Stephen Otterwell (SO), Director of Planning and Building Control, Capita, explained that Ashill had been discussed at the informal Local Plan Working Group on 11 July 2016. The initial element of the meeting looked at the Locational Strategy PD03.
Originally 22 Local Service Centres (LSC) had been proposed, but following previous consultation and Member steer it was now proposed that only those villages which met the qualifying criteria (listed at paragraph 1.6 of the report) should be designated as a LSC.
The consequence of that re-assessment was that Ashill had been elevated to become a LSC as it fulfilled the necessary criteria.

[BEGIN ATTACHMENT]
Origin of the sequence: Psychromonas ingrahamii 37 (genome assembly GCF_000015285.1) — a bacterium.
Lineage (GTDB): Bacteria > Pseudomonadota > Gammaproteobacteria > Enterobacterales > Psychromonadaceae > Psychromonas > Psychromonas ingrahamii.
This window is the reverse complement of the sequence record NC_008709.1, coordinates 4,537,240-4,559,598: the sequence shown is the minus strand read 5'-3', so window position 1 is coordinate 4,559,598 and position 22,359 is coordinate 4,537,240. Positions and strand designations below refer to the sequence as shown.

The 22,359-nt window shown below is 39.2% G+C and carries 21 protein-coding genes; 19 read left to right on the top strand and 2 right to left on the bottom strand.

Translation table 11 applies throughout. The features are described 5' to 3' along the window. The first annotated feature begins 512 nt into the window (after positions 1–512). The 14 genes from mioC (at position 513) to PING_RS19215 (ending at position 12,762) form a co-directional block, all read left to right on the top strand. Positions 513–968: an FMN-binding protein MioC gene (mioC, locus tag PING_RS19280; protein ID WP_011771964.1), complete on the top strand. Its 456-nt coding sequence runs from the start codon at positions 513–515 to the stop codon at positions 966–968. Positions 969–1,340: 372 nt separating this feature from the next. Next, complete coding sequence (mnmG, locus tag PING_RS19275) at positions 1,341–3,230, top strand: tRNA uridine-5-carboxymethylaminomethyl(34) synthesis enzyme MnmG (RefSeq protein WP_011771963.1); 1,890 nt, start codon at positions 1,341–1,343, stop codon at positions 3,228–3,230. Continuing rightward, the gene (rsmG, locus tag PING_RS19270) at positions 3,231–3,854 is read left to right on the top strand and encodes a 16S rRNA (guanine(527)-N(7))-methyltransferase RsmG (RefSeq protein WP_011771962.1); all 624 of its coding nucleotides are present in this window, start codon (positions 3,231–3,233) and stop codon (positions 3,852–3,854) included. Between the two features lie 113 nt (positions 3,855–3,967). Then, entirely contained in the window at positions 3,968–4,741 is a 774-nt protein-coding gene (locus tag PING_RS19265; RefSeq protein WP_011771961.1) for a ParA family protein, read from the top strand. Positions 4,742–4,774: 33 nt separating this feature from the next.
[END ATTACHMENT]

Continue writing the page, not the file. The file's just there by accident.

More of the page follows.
Mr Leighton, from Ashill Parish Council, referred to the audit documentation at Appendix 1 of the Local Strategy, Level and Location of Growth and Rural Areas report, copies of which had been made available at the meeting. He wanted to know where the 22 businesses were as he could only find five or six that actually employed people and the school was at maximum capacity. He had no qualms about having small scale development in the village but the three sites already planned would mean an 18% increase in population. He felt that Ashill would be swamped and he had grave concerns about the main road through the village not being able to cope with all the extra vehicular and pedestrian traffic. The sewer regularly backed up (once a fortnight in fact) and there was no Doctors surgery within six miles. Big numbers were not sustainable and he implored the Councillors that if all this development went ahead that any S106 monies came to Ashill for extra facilities, play equipment etc.